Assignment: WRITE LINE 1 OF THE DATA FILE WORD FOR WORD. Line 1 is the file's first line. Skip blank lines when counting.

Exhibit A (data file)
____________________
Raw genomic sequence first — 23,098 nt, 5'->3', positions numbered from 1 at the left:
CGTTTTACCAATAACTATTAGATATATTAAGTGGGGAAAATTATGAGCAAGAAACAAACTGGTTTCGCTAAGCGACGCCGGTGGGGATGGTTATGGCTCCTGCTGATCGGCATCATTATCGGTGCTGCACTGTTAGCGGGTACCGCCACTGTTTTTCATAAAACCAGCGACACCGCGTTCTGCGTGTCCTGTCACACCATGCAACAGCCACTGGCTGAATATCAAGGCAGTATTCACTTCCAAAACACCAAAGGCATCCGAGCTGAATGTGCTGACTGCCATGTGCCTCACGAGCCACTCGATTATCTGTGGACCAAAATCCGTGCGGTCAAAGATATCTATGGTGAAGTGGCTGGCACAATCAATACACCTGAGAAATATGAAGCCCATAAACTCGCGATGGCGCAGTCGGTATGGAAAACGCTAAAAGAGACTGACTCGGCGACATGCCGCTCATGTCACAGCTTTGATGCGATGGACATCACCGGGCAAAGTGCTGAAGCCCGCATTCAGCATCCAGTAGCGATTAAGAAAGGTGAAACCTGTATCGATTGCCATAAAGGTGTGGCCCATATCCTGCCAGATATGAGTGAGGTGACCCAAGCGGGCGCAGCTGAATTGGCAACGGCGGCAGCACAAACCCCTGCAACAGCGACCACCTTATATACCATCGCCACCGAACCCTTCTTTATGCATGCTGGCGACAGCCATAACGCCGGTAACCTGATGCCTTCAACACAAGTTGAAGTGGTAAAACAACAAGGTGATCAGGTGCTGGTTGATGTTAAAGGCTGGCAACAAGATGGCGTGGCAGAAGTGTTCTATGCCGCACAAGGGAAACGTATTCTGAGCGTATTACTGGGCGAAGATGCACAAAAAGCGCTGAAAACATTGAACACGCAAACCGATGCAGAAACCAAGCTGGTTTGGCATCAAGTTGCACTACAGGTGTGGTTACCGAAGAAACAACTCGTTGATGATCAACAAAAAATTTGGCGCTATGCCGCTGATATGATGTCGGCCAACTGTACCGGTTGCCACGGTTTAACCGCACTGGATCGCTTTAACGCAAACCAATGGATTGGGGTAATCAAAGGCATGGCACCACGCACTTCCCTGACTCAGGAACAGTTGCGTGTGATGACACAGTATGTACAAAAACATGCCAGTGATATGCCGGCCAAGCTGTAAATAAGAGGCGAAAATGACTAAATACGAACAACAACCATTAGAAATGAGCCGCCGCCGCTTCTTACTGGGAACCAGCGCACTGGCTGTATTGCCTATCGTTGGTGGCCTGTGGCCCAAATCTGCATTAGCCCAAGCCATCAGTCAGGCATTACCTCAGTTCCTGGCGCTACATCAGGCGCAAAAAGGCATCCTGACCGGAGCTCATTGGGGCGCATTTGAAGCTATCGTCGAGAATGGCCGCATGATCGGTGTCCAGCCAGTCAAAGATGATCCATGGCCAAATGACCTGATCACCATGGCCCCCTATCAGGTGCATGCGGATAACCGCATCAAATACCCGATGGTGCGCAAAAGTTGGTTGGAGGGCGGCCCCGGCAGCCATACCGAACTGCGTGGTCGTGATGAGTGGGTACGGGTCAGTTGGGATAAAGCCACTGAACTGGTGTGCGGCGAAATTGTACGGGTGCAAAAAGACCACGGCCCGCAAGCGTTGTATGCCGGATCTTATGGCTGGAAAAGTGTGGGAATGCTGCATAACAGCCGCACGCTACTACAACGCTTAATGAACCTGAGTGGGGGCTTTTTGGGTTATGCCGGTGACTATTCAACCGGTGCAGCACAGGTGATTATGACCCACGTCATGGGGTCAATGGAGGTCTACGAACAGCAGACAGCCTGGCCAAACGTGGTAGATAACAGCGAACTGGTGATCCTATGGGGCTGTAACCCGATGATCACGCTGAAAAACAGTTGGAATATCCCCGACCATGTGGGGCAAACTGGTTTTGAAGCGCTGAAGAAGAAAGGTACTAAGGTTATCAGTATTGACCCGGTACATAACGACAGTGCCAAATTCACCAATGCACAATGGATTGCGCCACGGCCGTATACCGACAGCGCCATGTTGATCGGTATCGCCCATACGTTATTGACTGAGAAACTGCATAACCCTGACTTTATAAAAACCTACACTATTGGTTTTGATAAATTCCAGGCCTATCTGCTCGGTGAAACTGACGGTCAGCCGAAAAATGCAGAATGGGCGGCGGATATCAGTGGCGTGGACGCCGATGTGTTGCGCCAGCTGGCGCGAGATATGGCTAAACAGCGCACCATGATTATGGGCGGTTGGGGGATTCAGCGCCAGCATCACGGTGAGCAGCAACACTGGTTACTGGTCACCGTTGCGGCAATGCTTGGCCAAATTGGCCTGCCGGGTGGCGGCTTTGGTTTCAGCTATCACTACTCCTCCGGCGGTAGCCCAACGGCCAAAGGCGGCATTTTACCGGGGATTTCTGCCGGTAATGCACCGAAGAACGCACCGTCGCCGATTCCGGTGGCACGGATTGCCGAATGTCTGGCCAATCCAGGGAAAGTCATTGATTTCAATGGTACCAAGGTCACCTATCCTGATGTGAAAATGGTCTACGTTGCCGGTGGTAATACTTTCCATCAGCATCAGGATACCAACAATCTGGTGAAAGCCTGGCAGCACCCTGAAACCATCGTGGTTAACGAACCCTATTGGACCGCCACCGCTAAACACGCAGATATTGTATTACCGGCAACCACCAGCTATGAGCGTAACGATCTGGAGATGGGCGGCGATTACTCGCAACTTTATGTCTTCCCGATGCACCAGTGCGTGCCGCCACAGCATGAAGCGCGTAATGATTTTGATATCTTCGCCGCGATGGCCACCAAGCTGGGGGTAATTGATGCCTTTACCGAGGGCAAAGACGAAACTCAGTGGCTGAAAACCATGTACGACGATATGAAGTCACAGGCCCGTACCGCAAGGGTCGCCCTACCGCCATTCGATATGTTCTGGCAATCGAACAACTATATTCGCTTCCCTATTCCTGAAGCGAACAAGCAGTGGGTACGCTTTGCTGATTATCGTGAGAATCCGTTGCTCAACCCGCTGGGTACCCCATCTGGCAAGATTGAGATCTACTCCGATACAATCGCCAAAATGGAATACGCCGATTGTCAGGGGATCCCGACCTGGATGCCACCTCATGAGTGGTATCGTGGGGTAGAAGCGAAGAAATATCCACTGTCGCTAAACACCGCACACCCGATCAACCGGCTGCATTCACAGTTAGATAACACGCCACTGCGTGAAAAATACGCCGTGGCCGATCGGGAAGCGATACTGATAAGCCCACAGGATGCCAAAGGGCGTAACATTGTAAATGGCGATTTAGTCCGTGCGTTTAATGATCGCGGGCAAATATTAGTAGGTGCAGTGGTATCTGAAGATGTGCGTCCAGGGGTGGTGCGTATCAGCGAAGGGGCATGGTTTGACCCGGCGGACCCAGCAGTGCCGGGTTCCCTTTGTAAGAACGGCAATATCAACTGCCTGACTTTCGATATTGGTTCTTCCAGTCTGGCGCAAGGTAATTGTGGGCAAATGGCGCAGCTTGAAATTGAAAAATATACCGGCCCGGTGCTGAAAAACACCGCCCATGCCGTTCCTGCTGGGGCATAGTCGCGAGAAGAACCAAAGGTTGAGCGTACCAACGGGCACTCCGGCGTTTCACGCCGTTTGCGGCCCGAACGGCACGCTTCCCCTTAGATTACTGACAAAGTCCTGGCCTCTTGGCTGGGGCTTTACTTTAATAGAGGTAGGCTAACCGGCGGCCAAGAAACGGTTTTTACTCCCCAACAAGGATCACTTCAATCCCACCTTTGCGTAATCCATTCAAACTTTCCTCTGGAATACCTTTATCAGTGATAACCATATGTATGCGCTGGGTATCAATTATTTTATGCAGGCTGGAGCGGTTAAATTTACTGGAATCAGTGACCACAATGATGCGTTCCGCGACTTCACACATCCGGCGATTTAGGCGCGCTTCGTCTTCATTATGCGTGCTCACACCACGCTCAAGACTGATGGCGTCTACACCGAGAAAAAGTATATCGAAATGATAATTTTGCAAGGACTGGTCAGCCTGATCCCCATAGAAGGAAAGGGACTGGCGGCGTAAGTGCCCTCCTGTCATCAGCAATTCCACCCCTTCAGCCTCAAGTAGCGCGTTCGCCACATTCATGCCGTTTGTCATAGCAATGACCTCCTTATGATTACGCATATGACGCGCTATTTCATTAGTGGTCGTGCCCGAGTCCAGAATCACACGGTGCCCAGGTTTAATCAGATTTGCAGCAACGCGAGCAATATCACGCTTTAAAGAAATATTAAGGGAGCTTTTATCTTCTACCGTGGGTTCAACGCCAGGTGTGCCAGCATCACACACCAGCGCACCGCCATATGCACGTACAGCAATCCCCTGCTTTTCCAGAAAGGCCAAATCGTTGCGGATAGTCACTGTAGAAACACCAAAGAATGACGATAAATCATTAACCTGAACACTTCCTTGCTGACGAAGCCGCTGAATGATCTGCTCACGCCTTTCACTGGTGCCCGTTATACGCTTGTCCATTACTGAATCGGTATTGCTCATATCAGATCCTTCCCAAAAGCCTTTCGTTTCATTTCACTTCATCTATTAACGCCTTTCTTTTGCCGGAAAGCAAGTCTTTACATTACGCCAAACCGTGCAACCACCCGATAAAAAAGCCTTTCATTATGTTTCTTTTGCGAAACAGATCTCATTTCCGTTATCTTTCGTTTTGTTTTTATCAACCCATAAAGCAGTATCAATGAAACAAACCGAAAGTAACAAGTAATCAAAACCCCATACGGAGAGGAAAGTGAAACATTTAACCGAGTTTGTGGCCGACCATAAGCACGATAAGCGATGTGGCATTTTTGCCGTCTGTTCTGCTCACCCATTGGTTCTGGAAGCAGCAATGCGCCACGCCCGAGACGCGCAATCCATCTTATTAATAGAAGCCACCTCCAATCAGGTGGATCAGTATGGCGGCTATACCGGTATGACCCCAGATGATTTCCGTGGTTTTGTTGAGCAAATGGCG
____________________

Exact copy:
Raw genomic sequence first — 23,098 nt, 5'->3', positions numbered from 1 at the left: